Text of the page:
Japanese sushi cake specialty store Ginza Onigashima Tokyo taste review photos

A unique way to celebrate a special occasion.

The other day, our Japanese-language reporter Mr Sato was walking around the posh neighbourhood of Ginza in Tokyo when he passed by a stylish-looking cake shop. Well, at least that’s what he thought it was at first, because after taking a closer look he realised it seemed to be some sort of sushi shop.

▼ Nobody would look at this and instantly think it was a sushi place, especially with the big “Coffee Takeout OK” banner outside.

Taking an even closer look, Mr Sato discovered why he’d been fooled by the fancy exterior of the store — this wasn’t any old sushi joint, it was Tokyo’s first sushi cake specialty store! The sign in the window looked to be just as excited about it as Mr Sato now was, with words reading “東京初!” (“A Tokyo First!”) and “寿司専門店Cake銀座鬼ヶ島” (“Sushi Cake Specialty Store Ginza Onigashima”).

▼ The name of the store, Ginza Onigashima, translates to “Ginza Island of Demons“.

If there were any demons here, they were certainly playful, as they did a good job of making the store look and feel like a cafe, despite only having sushi cakes on the menu. Even when Mr Sato stepped inside, the display case looked like it was filled with miniature cakes, but they were actually fishy delights instead.

▼ The store also sells a range of full-sized “whole” cakes, which can only be purchased via advance reservation.

The whole cakes reminded Mr Sato of the one his colleague Ahiruneko enjoyed for his birthday last year, but that cake was sold by a fishmonger who specialises in fish rather than sushi cakes. This was Mr Sato’s first time ever coming across a store that only sells sushi cakes, so he had high hopes for the taste when he purchased two items to take home with him.

▼ Even just looking at the box makes you feel as if you’re about to eat cake.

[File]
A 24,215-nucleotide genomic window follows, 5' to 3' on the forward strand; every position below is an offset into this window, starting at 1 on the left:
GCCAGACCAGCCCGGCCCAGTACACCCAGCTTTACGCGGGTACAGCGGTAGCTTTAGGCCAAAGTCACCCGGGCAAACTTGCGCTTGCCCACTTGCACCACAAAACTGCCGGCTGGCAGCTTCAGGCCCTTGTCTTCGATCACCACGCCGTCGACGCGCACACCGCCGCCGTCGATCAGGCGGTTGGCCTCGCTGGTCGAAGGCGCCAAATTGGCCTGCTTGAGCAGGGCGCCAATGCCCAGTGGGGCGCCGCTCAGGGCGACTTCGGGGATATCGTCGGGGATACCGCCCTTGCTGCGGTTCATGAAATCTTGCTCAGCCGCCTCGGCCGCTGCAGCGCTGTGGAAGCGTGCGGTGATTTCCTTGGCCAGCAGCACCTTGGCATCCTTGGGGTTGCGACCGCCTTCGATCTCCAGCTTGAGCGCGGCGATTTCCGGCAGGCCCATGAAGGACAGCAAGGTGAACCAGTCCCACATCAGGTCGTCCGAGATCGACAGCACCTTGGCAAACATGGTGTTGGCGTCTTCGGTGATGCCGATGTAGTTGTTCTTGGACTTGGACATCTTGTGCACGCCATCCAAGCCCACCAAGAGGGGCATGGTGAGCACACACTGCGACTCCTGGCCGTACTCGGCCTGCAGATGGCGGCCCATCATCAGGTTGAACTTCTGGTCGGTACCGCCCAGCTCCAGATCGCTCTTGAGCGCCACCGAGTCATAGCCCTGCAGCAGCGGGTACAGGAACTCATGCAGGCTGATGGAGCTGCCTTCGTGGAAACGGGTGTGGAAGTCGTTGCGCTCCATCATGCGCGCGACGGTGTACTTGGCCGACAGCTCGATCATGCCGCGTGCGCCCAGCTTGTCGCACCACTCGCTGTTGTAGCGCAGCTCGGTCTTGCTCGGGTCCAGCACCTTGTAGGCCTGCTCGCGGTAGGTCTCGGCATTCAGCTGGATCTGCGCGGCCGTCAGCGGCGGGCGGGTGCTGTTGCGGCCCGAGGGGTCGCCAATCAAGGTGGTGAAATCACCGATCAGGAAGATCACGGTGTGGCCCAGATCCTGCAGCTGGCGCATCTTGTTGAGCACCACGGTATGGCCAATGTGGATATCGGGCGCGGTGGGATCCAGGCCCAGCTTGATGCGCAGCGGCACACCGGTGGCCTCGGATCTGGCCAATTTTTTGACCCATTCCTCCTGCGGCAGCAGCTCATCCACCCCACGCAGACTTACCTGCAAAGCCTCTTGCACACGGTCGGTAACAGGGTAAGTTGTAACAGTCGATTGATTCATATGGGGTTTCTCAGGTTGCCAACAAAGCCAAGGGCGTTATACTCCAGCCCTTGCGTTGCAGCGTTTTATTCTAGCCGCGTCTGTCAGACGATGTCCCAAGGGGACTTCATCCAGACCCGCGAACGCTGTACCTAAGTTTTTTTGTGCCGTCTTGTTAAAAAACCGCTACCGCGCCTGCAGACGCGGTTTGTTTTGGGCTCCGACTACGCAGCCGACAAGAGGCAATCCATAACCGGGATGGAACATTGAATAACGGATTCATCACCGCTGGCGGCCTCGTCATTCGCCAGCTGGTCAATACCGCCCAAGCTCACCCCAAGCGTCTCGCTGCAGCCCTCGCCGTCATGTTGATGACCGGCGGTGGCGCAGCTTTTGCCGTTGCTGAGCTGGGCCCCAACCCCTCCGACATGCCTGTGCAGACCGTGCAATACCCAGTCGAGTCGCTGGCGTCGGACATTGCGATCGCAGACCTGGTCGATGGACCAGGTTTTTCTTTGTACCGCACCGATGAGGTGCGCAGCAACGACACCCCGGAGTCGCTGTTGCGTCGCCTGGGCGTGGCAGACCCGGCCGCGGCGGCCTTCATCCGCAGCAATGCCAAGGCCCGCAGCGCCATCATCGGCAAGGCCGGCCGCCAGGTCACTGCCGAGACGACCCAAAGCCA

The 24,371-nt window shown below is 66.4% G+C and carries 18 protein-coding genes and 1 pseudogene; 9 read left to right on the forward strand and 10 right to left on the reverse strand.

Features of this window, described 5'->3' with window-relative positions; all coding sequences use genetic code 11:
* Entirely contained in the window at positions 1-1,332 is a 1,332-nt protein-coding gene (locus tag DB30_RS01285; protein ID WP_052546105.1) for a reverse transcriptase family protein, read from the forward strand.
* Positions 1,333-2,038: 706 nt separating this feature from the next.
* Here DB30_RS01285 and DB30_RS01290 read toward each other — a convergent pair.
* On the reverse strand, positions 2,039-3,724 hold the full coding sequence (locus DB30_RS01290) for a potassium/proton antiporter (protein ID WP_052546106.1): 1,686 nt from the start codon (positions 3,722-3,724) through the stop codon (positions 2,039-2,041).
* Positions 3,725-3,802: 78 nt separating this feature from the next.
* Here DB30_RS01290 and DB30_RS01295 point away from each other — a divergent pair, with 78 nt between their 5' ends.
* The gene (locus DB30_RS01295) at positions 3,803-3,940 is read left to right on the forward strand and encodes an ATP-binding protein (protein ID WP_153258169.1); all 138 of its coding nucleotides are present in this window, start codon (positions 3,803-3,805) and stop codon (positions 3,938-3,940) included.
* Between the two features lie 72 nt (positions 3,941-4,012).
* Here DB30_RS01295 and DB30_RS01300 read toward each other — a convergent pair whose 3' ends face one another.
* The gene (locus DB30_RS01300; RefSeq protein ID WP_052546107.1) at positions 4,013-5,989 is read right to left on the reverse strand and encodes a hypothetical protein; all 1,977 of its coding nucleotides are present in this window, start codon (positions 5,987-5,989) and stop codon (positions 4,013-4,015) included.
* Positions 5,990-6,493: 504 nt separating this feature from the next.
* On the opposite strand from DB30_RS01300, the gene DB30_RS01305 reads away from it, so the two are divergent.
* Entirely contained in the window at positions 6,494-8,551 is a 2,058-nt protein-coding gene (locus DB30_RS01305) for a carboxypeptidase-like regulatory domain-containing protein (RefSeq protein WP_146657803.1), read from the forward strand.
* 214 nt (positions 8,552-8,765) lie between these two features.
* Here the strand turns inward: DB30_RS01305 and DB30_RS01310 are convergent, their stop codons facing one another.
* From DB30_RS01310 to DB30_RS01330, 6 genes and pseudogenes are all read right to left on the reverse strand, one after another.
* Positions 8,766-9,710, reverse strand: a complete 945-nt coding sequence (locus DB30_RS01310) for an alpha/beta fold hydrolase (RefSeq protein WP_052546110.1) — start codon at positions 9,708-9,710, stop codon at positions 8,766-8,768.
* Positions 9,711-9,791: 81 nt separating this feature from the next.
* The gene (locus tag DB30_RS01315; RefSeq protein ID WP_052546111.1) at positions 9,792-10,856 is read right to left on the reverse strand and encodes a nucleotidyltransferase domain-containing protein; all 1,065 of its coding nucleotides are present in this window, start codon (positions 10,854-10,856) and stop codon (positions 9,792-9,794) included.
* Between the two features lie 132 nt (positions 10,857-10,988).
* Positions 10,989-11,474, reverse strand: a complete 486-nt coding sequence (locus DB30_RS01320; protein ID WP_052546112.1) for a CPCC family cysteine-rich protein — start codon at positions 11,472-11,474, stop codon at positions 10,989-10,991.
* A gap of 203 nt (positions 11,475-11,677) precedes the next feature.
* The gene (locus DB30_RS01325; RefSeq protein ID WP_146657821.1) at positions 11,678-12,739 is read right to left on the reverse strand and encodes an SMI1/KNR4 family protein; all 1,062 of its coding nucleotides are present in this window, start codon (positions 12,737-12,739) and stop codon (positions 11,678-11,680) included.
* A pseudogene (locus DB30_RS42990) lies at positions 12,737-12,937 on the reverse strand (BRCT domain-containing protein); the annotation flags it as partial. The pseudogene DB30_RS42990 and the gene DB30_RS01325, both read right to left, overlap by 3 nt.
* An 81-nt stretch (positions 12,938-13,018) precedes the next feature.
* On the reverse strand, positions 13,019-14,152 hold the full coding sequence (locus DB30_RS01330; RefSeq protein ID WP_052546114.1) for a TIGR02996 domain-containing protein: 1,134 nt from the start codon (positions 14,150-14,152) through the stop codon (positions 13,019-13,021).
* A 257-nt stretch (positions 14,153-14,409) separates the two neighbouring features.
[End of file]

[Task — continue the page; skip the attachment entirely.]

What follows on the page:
Upon opening the box, Mr Sato’s taste buds switched from craving cake to craving sushi, because up close, there was no denying that these little morsels were filled with fishy ingredients.

▼ The cakes contain a white soy sauce jelly coating on top, so you don’t have to add any soy sauce to them.

▼ Mr Sato had chosen to purchase two cube-shaped cakes, with the first one being the “Momotaro” (594 yen [US$4.14]).

With tuna, salmon, sea bream, and scallops on top, this was the fishiest “cake” Mr Sato had ever eaten. The vinegared sushi rice was well made, providing a nice base for the fresh seafood ingredients, which were all beautifully fresh and sumptuous.

▼ The second cake was the Onigashima (820 yen).

This one contained the extremely luxurious combination of sea urchin, scallops and tuna, and it was absolutely sublime. Both cakes contained kinshi tamago (shredded egg crepe) and cucumber pieces within the vinegared rice base, which added extra texture and freshness to the seafood components.

▼ What’s more, the ingredients are all delivered directly from Toyosu Market, where most of the city’s best restaurants source their products, making these very high-quality.

According to the store, the sushi cakes were first created as a savoury alternative to sweet cakes for those who don’t like sweets. However, after opening, they found their cakes were also popular amongst people with wheat allergies, so demand for their products ended up being much higher than they’d first anticipated.

So if you’re looking to celebrate a special occasion with less sugar or simply wanting to try a cake made of sushi, be sure to check out Ginza Onigashima. And if you’re looking for the perfect accessory to eat them with, these sashimi hair clips should do the trick!

Store Information
Sushi cake specialty store Ginza Onigashima / 寿司ケーキ専門店 銀座鬼ヶ島
Address: Tokyo-to, Chuo-ku, Ginza 1-20-10, Tomato House 1F
東京都中央区銀座1丁目20-10 トマトハウス1階
Hours: 11:00 a.m.-8:00 p.m.
Closed during theNew Year’s holiday period

Images: ©SoraNews24
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